Women in Science: Lilli Petruzzelli

A lung cancer researcher describes her journey toward a career in science at Novartis.

Nov 29, 2016
Global Head of Translational Clinical Oncology, Lilli Petruzzelli
Lilli Petruzzelli, Global Head of Translational Clinical Oncology at Novartis

In recognition of Lung Cancer Awareness Month this November, we interviewed lung cancer researcher Lilli Petruzzelli, who serves as Global Head of Translational Clinical Oncology at Novartis. Here, she shares valuable career insights, including her thoughts on the benefits and challenges of working on a team.

When did you first know you wanted to work in science?

Arriving at a career in science has been an evolution. In high school, I was always comfortable with science and math, but was far more excited learning about literature and history.

After visiting colleges in the US, I had the choice of attending several liberal arts schools or the Massachusetts Institute of Technology (MIT). There was something about the approach at MIT that drew me in, and once there I fell in love with chemistry. I also studied biology and explored a number of classes that combined both subjects. My studies opened my eyes to how to solve problems using different approaches, and from that point on I knew that I wanted to pursue a career in science.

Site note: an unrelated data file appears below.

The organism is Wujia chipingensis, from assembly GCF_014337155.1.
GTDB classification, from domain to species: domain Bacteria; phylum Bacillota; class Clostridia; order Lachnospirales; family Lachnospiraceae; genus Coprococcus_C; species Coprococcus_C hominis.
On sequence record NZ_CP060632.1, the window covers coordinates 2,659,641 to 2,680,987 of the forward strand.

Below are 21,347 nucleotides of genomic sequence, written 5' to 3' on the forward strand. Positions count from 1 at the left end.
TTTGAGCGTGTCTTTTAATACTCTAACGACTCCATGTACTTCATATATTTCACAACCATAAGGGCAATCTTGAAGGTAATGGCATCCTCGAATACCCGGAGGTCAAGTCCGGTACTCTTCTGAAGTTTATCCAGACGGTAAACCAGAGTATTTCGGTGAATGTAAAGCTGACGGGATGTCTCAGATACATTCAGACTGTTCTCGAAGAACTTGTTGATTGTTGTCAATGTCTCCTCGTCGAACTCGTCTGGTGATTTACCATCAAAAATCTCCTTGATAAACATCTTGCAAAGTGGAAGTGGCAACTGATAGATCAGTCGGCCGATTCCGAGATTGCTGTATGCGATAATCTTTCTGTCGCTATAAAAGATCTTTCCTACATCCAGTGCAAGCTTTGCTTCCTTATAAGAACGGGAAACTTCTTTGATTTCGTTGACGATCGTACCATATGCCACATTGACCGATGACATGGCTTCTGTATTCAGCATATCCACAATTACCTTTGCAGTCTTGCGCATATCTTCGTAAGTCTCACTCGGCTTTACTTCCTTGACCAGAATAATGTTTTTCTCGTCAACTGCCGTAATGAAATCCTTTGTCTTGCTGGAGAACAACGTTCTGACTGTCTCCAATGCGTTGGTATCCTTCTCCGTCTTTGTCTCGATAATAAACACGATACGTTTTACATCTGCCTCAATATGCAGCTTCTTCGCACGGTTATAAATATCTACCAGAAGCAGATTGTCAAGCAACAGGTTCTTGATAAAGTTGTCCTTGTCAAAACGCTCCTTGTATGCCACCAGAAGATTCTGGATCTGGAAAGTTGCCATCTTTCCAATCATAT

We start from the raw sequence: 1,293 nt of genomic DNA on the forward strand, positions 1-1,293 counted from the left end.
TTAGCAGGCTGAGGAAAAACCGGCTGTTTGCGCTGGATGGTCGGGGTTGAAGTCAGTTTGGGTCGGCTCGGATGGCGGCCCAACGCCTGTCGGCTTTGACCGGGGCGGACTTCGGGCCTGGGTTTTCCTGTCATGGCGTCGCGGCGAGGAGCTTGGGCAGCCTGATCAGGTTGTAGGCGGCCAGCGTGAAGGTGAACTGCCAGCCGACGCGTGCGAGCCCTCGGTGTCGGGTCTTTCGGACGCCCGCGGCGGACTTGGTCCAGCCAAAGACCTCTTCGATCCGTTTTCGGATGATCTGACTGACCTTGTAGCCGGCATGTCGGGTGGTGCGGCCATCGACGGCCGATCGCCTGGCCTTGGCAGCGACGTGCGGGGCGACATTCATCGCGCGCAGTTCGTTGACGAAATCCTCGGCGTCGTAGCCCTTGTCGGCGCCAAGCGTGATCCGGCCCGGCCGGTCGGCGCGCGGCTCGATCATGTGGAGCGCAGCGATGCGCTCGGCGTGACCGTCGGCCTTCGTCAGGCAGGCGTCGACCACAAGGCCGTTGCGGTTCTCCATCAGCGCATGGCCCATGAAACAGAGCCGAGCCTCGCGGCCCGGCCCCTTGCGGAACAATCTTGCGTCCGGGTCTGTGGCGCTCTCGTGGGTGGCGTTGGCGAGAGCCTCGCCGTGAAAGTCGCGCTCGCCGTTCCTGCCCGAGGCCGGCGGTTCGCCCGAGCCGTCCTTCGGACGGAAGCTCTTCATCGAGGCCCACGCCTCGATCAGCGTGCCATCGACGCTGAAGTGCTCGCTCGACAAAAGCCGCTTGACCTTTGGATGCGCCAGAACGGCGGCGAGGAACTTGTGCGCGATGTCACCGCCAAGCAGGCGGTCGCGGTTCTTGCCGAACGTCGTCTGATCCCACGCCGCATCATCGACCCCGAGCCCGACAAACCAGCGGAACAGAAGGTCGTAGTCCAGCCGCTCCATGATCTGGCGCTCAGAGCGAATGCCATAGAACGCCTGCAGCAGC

Get your ideas out there and take advantage of the strong people who surround you.

What is your advice for young women and girls interested in science?

I think the most important thing is to love what you do. In my day-to-day interactions, I advise the people I work with to not worry about making mistakes. Get your ideas out there and take advantage of the strong people who surround you. Putting ideas on the table can be difficult, but seeing them flourish from the input of those around you is truly exciting.

It is easy to worry that you might not be right or that your idea is not baked enough to discuss in public. However, more times than not, you’ll be on to something – and the win from additional feedback and collaboration can be energizing.

What is your favorite part of your job at Novartis?

My favorite part is working with such highly motivated and bright people. I lead a small, fast-paced group at Novartis, and the excitement from the rapid flow of ideas and solutions never gets old.

What is the most challenging part?

My most challenging part of my job is putting diverse groups together to make decisions. Developing molecules is a Herculean effort that requires personal dedication and creativity, but also clear decision-making.  

What is your secret talent?

In my spare time, I really enjoy making desserts and pastries. I have always had in the back of my mind that my second career would be as a pastry chef. 

“Novartis Presents: Women in Science” is an ongoing series showcasing women at Novartis who are helping develop innovative oncology medicines for people with cancer and related diseases.

Meet Lilli Petruzzelli, a lung cancer researcher and our latest feature in the Novartis #WomenInScience series.

Responses have been edited for length.